Publication date:

16 October 2014

Length of book:

320 pages


Lexington Books

ISBN-13: 9780739183199

Recent scholarly trends and controversies in Gertrude Stein scholarship have focused on her politics and her friendships as well as on Stein the collector, the celebrity, the visual icon. Clearly, these recent examinations not only deepen our understanding of Stein but also attest to her staying power. Yet Stein’s writing itself too often remains secondary. The central premise of Primary Stein is that an extraordinary amount of textual scholarship remains to be done on Stein’s work, whether the well-known, the little-known, or yet unpublished. The essays in Primary Stein draw on recent interdisciplinary examinations, using cultural and historical contexts to enrich and complicate how we might read, understand, and teach Stein’s writing. Following Stein’s own efforts throughout her lifetime to shift the focus from her personality to her writing, these innovative essays turn the lens back to a wide range of her texts, including novels, plays, lectures and poetry. Each essay takes Stein’s primary works as its core interpretive focus, returning scholarly conversations to the challenges and pleasures of working with Stein’s texts.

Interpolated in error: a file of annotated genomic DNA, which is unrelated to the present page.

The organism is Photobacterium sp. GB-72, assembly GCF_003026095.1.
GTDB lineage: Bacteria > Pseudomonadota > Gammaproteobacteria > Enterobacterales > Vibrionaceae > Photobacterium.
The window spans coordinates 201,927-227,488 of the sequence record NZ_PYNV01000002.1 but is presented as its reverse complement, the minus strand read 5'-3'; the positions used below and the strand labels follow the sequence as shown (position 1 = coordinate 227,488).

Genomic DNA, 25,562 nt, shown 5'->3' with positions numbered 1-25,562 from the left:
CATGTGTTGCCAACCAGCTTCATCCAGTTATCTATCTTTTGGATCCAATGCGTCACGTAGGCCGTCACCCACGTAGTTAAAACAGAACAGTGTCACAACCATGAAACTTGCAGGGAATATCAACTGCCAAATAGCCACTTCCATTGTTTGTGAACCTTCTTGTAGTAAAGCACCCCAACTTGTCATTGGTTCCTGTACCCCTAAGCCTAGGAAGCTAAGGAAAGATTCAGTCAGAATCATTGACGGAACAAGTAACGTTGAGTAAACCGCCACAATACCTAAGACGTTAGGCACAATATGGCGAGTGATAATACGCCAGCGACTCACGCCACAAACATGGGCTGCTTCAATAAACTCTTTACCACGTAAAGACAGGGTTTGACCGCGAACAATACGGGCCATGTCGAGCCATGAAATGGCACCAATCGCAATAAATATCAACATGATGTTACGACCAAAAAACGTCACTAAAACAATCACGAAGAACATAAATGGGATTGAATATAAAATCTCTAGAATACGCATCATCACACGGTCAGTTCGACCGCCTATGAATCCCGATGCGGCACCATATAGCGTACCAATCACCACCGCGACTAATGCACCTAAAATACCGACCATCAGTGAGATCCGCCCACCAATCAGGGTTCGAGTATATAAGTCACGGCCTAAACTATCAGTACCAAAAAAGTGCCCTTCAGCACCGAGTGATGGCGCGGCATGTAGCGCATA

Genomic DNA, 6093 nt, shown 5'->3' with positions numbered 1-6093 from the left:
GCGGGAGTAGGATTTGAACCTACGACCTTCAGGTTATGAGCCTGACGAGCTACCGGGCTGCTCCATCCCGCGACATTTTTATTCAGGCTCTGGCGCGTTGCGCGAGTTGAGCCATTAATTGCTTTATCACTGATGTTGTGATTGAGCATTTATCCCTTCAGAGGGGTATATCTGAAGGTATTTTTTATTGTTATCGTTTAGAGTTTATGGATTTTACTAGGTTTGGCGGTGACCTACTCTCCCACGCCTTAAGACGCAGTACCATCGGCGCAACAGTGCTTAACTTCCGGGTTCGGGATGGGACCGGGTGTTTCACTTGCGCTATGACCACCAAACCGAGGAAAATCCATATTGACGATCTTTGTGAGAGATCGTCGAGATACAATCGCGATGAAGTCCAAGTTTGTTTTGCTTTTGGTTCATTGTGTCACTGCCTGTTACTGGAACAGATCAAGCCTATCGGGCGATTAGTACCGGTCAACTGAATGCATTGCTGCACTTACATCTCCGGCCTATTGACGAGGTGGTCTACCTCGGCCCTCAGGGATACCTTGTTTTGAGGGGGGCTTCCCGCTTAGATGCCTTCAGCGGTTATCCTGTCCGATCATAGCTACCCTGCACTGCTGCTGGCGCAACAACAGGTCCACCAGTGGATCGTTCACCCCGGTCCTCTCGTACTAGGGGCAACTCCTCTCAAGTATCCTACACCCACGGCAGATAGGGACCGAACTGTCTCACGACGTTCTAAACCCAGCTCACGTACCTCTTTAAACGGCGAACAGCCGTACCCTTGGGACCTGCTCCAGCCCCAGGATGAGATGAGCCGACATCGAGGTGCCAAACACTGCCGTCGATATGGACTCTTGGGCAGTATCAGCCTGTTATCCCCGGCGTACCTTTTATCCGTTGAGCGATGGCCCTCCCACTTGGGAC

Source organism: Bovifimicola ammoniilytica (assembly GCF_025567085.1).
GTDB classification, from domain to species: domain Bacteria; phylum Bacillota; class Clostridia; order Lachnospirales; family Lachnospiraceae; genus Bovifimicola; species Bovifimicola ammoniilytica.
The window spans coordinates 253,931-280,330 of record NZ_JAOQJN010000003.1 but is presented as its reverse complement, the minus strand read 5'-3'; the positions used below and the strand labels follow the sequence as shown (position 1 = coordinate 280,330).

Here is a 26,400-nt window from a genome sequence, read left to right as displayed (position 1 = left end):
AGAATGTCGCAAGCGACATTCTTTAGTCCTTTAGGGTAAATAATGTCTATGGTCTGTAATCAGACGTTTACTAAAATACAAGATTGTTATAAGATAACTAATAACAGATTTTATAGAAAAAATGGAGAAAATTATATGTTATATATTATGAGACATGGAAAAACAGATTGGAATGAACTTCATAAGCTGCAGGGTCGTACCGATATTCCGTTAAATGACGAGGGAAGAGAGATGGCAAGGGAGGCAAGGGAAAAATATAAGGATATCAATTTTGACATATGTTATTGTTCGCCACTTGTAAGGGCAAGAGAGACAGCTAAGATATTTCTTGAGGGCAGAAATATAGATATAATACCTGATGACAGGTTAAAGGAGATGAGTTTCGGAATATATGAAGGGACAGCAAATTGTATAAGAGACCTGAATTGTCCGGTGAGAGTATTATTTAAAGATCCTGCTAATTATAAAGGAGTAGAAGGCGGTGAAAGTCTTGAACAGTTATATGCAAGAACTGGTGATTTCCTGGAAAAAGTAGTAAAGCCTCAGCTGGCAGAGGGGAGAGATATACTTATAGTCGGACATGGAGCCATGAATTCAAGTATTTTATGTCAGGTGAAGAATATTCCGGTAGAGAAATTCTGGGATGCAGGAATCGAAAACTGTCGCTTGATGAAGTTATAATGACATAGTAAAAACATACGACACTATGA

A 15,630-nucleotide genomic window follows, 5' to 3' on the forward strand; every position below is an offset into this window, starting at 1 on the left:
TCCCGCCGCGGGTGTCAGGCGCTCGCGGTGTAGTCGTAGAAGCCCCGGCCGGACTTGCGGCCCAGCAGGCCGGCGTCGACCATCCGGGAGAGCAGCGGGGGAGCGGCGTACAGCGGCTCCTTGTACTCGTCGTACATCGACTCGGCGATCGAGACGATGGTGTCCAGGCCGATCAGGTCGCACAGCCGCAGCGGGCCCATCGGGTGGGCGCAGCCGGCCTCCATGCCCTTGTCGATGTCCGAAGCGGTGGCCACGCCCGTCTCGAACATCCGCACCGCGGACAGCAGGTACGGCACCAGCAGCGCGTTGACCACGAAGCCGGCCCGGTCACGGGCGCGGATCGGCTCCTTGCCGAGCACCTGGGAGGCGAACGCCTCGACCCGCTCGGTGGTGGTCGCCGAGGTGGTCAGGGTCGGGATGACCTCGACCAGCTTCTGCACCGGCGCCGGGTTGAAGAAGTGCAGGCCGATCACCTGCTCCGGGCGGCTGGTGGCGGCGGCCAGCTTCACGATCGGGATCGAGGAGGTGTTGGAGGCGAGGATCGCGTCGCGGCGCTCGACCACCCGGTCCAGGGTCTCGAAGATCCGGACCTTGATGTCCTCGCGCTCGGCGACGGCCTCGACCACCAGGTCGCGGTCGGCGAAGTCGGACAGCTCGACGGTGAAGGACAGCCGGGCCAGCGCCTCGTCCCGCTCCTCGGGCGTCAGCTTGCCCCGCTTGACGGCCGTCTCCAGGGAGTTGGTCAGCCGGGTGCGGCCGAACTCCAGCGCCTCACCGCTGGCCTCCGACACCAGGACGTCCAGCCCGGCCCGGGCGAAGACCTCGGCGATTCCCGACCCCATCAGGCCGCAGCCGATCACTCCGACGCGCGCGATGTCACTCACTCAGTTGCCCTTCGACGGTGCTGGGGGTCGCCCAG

These 14 essays contribute to growing scholarship about Stein as a modernist. Boyd and Kirsch aim to shift focus from Stein’s biography, celebrity, art collecting, and salon to her writing, especially her experimental pieces, and her method of composition. Some contributors examine little-known pieces, such as the play For the Country Entirely and the narratives 'Subject Cases: The Background of a Detective Story' and 'Why Are There Whites to Console'; others take a fresh look at better-known pieces, such as Wars I Have Seen and Doctor Faustus Lights the Lights. Neil Schmitz offers a witty take on Tender Buttons, reading the work in the context of Stein’s falling out with her brother Leo. Steven Gould Axelrod argues against claims that Stein was a Nazi sympathizer by reading her novel Mrs. Reynolds as 'a hate letter to Hitler.' Curator Gabrielle Dean traces the history of Plain Editions, the publishing venture that enabled Stein to publish her early works. Several writers consider themes of time, space, and movement. Two appendixes illuminate Yale’s Stein archive. A wide-ranging collection that includes works not usually given scholarly attention. Summing Up: Recommended. Graduate students, researchers, faculty.